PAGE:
Jill Stein on Tax Reform
Green Party presidential nominee; Former Challenger for MA Governor
Jill Stein: America wasn't meant to be an aristocracy. 22 billionaires have as much money as 50 percent of the US population. We need a progressive income tax, with the rich paying at least at the 55 to 60 percent level.
Hillary Clinton: What I have proposed would be paid for by raising taxes on the wealthy because they have made all the gains in the economy. And I think it's time that the wealthy and corporations pay their fair share to support this country.
Stein: I'd call it the "Aristocracy Tax." We instituted an estate tax so we would not have massive inherited wealth so we would not have an aristocracy like we left behind in Europe. Now wealth disparities are greater than ever in history--we have more than an aristocracy going on. An aristocracy tax is only part of it--a couple can pass on $11 million in wealth before it's taxed--that's pretty outrageous--and it got codified under Obama--he made permanent the Bush tax cut on that aspect. We need to massively reduce the inheritance gift--the aristocracy gift--and broader tax reform so we don't have such massive accumulation of wealth in the first place. We need to restore the inheritance tax and it should be progressive at higher levels of inheritance.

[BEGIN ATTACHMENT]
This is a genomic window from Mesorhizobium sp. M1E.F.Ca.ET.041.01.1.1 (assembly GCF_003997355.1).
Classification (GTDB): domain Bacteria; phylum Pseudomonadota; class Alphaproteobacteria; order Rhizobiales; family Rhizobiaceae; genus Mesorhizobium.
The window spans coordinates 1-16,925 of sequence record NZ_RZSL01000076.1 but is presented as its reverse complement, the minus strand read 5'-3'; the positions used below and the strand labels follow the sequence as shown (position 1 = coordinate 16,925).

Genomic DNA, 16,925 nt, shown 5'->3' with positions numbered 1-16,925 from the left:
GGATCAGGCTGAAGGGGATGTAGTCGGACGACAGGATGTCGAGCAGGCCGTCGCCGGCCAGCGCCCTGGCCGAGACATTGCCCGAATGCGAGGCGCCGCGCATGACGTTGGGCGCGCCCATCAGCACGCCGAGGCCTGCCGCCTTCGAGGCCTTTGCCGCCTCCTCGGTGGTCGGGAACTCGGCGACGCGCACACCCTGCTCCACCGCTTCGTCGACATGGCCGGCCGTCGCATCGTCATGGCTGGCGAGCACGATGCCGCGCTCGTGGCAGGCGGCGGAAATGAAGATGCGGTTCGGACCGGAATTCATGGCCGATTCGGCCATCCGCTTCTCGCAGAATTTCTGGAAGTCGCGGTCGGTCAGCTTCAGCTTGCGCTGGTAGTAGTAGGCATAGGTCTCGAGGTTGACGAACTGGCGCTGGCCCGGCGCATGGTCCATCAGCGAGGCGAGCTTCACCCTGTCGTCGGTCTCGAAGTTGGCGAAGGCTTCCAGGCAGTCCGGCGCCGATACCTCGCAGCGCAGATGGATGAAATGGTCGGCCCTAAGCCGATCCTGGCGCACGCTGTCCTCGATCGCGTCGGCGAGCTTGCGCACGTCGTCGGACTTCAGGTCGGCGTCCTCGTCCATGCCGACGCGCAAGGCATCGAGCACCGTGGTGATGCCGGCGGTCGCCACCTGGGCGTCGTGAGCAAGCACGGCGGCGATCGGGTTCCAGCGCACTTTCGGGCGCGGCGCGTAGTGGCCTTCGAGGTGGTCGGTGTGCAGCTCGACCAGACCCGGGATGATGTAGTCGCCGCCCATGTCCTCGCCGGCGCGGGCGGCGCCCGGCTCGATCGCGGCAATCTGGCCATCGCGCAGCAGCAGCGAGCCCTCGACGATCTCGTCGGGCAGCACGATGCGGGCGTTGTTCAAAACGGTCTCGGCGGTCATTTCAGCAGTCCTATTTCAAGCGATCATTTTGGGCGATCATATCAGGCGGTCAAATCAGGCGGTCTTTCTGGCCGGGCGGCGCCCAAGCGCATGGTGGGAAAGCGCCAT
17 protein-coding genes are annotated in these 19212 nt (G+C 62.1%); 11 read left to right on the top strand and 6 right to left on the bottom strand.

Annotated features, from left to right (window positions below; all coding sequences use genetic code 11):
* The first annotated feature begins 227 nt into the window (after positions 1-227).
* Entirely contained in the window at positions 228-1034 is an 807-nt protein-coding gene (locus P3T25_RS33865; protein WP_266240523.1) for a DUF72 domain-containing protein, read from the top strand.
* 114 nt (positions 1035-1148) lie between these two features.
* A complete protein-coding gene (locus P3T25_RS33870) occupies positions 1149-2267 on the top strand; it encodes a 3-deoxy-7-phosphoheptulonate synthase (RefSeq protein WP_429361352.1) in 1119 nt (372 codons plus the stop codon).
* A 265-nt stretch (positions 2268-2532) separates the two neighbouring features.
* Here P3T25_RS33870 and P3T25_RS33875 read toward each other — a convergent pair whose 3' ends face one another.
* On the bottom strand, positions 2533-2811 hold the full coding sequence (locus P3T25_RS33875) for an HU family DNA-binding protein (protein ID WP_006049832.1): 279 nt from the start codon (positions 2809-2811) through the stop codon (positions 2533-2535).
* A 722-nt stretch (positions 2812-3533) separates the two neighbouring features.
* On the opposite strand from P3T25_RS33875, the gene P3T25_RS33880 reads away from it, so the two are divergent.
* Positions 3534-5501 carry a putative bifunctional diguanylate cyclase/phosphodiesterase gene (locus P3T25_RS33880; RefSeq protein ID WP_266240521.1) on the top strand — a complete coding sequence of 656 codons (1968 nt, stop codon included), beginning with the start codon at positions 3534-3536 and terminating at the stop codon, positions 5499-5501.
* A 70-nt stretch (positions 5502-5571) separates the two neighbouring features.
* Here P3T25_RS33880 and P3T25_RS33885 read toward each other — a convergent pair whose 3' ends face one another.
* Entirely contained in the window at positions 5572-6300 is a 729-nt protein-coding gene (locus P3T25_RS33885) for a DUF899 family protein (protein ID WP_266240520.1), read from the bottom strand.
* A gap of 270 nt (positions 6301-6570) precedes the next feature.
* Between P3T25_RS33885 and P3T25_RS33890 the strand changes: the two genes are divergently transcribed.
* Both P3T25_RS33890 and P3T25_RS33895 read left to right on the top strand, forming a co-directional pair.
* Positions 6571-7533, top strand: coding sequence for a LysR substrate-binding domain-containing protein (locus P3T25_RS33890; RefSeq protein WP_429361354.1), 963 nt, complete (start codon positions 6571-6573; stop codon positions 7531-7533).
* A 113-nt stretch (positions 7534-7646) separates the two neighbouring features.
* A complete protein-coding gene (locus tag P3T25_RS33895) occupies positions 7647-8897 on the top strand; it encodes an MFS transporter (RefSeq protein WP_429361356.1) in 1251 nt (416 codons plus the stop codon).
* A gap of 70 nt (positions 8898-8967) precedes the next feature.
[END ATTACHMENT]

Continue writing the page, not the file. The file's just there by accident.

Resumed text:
A: It's outrageous that the wealth of the top 1/10 of 1% has risen in the past decade while their taxes are cut via capital gains. No one is even talking, Democrat or Republican, about restoring the capital gains tax. The solutions even by progressive Democrats barely begin to scrape the surface of the problem.
Beacon Hill has allowed the budget to be balanced by raising a number of taxes and fees that hit working people hard. They have raised the sales tax, college tuition, MBTA fares, and tobacco taxes. By cutting aid to cities and towns, legislators have forced hikes in property taxes.
When all state and local taxes are considered, lower and middle income people in Massachusetts are paying at twice the rate of the top 1% highest income bracket. This is not a fair system, and Beacon Hill has made it even more unfair with tax hikes over the past decade.
Jill Stein will fight any attempt to balance the budget through tax or fee hikes that hit ordinary taxpayers. She will stand for the fairness solution--which means closing any budget gap by asking higher-income taxpayers to pay something closer to the rate that most people have been experiencing for years.
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